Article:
Must-have Android apps

The best Android widgets for busy professionals

Turn your Android home screen into a powerful productivity hub with these exceptional, business-friendly widgets.

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Google Maps (Traffic)

One of the simplest but most powerful widgets out there is an unassuming option buried within Google Maps: the Maps Traffic widget. Toss it onto your home screen, and it'll look like a regular shortcut-style icon — because, well, it basically is a shortcut.

But what it does is take you directly into Maps' nearby traffic feature, so you can see precisely what the traffic is like in your current area at any given moment. It's a helpful way to check in on road conditions and see if it's a good time to head out the door for your evening commute — or if it'd be worth waiting a while or finding an alternate route.

The Maps Traffic widget is free and bundled into the main Google Maps app.

MSN Money or Investing.com

Investors, take note: Two worthwhile widgets can help you keep tabs on stocks of interest right from your phone's home screen.

The first, MSN Money, gives you super-simple small square widgets with up-to-date info on a single stock in each. If you have only a few stocks you need to monitor, it's a great way to track them without any fuss or wasted space. And if you want extra info on any of the stocks, you can simply tap the associated widget to pull up all sorts of data within the full app.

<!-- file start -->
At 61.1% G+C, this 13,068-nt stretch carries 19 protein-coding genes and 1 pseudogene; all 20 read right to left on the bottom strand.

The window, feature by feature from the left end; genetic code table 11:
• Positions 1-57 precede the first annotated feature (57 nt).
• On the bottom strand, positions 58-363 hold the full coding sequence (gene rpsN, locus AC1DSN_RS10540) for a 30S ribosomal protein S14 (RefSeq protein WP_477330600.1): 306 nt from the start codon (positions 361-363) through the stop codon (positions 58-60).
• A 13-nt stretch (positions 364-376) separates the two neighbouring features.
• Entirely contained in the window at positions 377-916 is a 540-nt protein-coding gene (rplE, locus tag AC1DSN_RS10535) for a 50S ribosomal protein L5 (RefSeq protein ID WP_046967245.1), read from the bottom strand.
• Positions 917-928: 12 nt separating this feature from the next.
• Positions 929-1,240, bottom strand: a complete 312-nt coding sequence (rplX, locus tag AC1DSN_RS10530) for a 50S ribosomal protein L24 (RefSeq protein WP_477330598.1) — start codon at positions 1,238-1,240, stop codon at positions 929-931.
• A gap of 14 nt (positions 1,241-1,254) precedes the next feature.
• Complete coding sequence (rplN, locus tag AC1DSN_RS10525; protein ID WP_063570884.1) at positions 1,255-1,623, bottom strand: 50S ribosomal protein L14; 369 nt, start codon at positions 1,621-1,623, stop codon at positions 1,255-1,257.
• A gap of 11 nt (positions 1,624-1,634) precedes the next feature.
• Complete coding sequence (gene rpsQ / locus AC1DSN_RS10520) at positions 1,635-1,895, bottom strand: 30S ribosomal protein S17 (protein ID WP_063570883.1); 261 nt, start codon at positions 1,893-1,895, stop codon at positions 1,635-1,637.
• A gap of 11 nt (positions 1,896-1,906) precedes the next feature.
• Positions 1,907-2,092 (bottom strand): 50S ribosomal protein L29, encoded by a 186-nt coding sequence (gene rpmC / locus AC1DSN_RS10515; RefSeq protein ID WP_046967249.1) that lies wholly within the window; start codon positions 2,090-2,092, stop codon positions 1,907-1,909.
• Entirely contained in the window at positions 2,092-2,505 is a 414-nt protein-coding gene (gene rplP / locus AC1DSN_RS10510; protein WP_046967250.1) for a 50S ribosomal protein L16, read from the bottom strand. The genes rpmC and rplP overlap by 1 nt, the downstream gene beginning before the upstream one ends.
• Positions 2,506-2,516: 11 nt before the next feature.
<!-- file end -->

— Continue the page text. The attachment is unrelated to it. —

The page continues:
The second, Investing.com, provides a more standard scrolling-box view where you can see current info on as many stocks as you'd like. And just like with MSN Money, you can tap on any line to pull up more detailed info.

android widgets msn money investing JR Raphael/IDG

MSN Money, left, and Investing.com, right, offer different solutions to the same problem.

The main difference is just the simple single box vs. the scrolling list configuration — and also the fact that the full Investing.com app (though not the widget) includes ads, unless you want to pony up 64 bucks a year for an ad-free experience.

Android widgets for advanced functions

Authy

Keep your two-factor authentication codes handy with Authy's immensely practical widget, which puts a scrollable list of your 2FA-enabled accounts on your home screen and then lets you pull up and copy codes for any account with a quick tap. (If you keep your 2FA data password- or fingerprint-protected — which you most certainly should — you'll have to provide authentication before any codes are accessible.)

Authy, if you aren't familiar, is essentially a better version of Google's own Authenticator app. And two-factor authentication is something you should absolutely be using wherever possible.

Google Drive (Scan)

The next time you find yourself holding a piece of physical paper you need to save — be it a receipt, a business card, or even a bar napkin on which someone's written incredibly important information (as one does) — the Google Drive Scan widget will be your new best friend.